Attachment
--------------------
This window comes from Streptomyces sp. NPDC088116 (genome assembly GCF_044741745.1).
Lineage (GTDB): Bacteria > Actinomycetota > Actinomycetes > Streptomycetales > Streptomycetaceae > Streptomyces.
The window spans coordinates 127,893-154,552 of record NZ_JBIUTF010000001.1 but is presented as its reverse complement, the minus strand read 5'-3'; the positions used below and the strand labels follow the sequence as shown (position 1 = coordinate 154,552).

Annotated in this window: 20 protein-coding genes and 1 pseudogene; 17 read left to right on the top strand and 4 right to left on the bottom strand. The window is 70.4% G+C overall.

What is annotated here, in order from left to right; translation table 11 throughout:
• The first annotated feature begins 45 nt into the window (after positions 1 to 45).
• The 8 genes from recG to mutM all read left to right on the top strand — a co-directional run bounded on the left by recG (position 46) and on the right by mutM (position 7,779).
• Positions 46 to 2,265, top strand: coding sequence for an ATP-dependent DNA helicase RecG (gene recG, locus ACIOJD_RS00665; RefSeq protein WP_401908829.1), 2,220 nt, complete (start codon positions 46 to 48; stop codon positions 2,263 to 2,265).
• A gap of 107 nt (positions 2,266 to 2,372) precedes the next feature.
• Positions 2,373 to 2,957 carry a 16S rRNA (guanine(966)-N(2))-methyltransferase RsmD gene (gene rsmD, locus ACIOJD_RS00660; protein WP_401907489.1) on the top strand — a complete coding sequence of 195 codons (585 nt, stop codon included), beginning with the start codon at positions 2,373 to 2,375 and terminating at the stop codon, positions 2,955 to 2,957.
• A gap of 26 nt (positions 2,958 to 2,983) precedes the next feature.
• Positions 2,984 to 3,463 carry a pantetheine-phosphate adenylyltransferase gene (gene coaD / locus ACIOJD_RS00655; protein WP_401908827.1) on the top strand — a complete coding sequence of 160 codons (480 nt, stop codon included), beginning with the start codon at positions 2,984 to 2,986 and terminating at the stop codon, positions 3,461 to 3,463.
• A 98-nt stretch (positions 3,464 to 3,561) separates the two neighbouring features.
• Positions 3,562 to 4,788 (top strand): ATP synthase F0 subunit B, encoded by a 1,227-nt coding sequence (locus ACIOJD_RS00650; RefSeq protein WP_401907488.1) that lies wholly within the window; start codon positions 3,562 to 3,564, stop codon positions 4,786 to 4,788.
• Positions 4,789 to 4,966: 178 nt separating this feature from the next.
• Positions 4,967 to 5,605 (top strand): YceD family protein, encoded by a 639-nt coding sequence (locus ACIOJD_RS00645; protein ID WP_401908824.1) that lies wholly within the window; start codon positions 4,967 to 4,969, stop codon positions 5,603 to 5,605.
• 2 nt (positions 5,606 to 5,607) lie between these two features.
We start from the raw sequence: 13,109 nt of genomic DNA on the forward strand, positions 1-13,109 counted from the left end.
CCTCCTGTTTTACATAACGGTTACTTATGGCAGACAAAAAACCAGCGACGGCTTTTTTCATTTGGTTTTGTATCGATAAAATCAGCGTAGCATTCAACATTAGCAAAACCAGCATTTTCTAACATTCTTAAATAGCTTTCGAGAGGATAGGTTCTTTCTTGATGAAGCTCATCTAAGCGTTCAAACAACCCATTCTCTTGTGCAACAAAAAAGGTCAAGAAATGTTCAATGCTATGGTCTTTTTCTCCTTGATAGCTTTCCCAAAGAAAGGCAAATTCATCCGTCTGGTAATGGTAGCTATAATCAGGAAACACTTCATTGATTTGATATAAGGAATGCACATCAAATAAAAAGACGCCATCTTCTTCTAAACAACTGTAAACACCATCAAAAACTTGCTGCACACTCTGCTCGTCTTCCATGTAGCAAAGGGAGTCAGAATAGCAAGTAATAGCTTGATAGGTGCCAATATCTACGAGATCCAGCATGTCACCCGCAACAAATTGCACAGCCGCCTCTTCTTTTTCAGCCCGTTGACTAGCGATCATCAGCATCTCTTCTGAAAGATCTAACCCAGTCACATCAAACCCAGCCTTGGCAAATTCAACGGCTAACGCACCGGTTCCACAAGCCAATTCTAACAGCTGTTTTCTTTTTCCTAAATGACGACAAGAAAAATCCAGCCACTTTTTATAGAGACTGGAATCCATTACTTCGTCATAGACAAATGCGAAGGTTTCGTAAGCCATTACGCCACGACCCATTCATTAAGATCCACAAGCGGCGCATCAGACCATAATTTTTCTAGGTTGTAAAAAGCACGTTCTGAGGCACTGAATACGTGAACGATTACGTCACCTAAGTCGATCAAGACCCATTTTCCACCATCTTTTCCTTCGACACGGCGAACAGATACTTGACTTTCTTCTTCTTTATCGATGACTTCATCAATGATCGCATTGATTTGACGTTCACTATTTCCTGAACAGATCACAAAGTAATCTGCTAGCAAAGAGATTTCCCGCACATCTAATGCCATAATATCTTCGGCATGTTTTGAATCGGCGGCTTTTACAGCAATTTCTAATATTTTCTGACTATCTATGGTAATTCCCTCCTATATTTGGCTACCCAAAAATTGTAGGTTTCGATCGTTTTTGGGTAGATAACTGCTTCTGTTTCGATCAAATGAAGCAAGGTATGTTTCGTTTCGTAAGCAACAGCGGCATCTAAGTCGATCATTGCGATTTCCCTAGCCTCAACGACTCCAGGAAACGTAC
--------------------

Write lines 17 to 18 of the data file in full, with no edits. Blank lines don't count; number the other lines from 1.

• 2 nt (positions 5,606 to 5,607) lie between these two features.
We start from the raw sequence: 13,109 nt of genomic DNA on the forward strand, positions 1-13,109 counted from the left end.